Schools and freeways closed, thousands of people forced to flee as multiple wildfires tear through Southern California (Business Insider)


    Schools and freeways closed, thousands of people forced to flee as multiple wildfires tear through Southern California – By Jeremy Berke & Bryan Logan ( / Dec 6 2017


    A series of wildfires are burning out of control in Los Angeles and Ventura counties in Southern California.

    The first and largest blaze, dubbed the Thomas Fire, started on Monday evening in Ventura County. As of Wednesday morning, that fire had burned more than 50,500 acres. At least 12,000 buildings were threatened and 150 buildings were destroyed.

    The flames have crossed the 101 Freeway near Solimar Beach in Ventura County, and have now reached the Pacific Ocean. Mandatory evacuation orders now impact 200,000 people, and authorities have closed the 405 Freeway, causing gridlock throughout the region.

    California Gov. Jerry Brown has declared a state of emergency, freeing up state funds to help tackle the wildfires.

    “This fire is very dangerous and spreading rapidly, but we’ll continue to tackle it with all we’ve got,” Brown said “It’s critical residents stay ready and evacuate immediately if told to do so.”

    Ventura County Fire Chief Mark Lorenzen told reporters that the fires’ growth has been “absolutely exponential.”

    The blazes were caused by weather conditions that have aligned to make the LA area somewhat of a tinderbox. The region is under a “red flag” advisory for weather conditions due to Santa Ana winds that are expected to blow through Friday, the National Weather Service said .

    Wind speeds of up to 80 mph were recorded on Tuesday, and the wind is supposed to continue through Friday, making containment all but impossible. On Wednesday, the winds subsided slightly, with gusts in the 30 mph range, though forecasters expect the winds to pick up on Thursday with gusts of up to 45 mph expected, according to The LA Times.

    “All that firefighters can do when we have winds like this is get out ahead, evacuate people, and protect structures,” Lorenzen said.

    As the Ventura fire raged, another fire near the Los Angeles suburb of Sylmar — called the Creek Fire — broke out early Tuesday morning and has continued to grow.

    By Wednesday morning, the Creek Fire had charred more than 11,000 acres across Sylmar, Lake View Terrace, and Shadow Hills. Dozens of homes were burned, according to the Los Angeles City Fire Department. There was zero containment of the Creek Fire as Wednesday morning.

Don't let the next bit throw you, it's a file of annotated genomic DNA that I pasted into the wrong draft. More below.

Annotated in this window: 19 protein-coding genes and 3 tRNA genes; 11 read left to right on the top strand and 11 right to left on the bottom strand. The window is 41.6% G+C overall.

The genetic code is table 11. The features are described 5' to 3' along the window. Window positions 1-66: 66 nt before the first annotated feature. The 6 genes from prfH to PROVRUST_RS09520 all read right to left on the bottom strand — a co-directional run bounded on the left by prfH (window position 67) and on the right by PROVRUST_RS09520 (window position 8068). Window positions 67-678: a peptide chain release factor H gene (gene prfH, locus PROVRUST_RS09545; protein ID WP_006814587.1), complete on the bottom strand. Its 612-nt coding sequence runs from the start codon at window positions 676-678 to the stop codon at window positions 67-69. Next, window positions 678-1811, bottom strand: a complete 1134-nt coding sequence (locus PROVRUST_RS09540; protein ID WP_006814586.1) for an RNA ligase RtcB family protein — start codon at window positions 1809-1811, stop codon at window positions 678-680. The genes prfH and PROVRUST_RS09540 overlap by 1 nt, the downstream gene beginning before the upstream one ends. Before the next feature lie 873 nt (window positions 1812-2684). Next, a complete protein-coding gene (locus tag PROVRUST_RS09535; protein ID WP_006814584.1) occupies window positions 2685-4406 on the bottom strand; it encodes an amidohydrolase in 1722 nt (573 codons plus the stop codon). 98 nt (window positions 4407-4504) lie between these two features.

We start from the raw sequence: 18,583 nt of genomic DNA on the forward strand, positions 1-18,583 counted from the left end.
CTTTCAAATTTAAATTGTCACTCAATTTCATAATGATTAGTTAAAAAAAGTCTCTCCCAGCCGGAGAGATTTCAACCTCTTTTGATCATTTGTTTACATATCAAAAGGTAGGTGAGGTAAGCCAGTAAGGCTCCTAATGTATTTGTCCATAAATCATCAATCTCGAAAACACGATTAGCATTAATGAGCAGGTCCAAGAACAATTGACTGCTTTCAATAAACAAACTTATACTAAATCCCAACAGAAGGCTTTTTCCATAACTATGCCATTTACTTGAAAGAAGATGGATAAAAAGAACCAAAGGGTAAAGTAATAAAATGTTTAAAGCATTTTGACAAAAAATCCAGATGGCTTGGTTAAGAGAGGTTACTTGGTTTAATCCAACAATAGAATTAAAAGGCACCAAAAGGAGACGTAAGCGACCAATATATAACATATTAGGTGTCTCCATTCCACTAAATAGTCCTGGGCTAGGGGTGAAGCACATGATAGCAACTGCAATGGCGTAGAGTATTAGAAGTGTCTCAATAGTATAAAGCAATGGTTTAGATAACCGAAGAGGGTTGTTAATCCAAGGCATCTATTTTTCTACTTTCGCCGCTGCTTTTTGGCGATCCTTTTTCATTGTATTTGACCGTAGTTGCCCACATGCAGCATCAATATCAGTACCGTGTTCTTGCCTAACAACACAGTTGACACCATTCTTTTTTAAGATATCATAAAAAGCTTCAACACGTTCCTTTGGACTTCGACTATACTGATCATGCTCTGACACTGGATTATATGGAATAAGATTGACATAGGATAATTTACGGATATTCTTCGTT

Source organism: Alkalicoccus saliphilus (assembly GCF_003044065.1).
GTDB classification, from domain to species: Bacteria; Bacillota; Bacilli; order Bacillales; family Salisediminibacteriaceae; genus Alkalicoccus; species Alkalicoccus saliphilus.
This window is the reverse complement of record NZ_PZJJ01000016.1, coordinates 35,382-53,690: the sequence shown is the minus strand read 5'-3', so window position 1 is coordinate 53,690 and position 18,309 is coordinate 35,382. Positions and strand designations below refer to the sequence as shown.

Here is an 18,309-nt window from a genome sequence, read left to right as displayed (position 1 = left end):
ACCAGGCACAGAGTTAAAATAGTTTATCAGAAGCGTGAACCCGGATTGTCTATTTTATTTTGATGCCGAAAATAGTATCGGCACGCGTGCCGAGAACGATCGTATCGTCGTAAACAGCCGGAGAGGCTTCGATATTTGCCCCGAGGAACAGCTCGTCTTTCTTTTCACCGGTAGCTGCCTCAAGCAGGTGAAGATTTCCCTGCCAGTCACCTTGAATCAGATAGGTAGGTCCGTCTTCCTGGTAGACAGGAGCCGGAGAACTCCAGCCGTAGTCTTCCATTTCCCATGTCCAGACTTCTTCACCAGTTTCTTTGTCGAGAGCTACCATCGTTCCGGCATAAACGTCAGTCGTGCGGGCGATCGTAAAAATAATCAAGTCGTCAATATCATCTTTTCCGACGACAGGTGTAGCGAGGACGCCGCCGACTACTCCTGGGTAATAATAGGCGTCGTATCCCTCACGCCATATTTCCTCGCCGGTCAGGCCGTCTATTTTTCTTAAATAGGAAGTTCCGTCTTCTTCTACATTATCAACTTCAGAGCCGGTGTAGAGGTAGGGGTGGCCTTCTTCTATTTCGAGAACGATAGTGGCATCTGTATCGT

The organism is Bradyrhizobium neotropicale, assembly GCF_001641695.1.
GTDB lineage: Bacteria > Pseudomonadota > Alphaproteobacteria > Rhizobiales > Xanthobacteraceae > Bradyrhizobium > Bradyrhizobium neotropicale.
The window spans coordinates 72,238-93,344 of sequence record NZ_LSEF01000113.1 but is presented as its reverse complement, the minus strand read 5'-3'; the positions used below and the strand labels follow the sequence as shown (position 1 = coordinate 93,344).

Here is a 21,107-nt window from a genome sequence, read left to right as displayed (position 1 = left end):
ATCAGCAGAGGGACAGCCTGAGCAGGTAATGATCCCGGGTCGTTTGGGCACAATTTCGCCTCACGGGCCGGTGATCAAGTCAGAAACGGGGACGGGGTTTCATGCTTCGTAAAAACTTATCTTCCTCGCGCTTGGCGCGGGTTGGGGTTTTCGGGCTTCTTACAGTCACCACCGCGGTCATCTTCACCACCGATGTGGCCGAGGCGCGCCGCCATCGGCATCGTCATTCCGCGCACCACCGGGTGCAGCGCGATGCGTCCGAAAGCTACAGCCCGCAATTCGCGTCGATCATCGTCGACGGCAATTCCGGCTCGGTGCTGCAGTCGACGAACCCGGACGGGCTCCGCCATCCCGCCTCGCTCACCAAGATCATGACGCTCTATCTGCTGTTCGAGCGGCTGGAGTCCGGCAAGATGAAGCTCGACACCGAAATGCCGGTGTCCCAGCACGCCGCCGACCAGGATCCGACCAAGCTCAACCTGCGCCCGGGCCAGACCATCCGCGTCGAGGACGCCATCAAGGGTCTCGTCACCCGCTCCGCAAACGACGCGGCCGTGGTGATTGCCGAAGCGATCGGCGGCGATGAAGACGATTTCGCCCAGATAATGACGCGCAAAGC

Authorities said a portion of the 210 Freeway will remain closed through at least Wednesday morning, and mandatory evacuations remai in effect for canyon and foothill areas in the path of the flames on both the north and south sides of the 210 Freeway, according to local NPR affiliate KPCC. The Los Angeles Unified School District said at least 11 schools would be closed on Wednesday.

    Another blaze — the Rye Fire — broke out near Santa Clarita late Tuesday morning, and was 5% percent contained as of Wednesday morning. More than 500 firefighters were on the scene. A portion of Interstate 5 at State Route 126 was closed for a time, but the California Highway Patrol reopened all lanes late Tuesday.

    The National Weather Service warned on Monday — hours before the fires broke out — that if a fire occurs, “there will be the potential for very rapid fire spread,” and “extreme fire behavior.”
    National Weather Service

    “You can only imagine the impact this weather is having on the flaming front,” Richardson said, per the LA Times. “This wind is what’s being dealt with at this point in time. It makes things very … difficult because we’re chasing the fire, we’re chasing the fire trying to get ahead of it, trying to get in front to provide structure defense.”

    California has been ravaged by wildfires in recent months. In October, a series of fires destroyed communities in Northern California’s Napa and Sonoma counties, in what is considered the deadliest wildfire in the state’s history. Experts say it will take years for the state to recover.

    Here’s a map of the location of the fires:

    PB/TK – I’ll ask this again, since there’s another massive fire in Cali, have we become desensitized to the news of fires and their destruction in Cali? 


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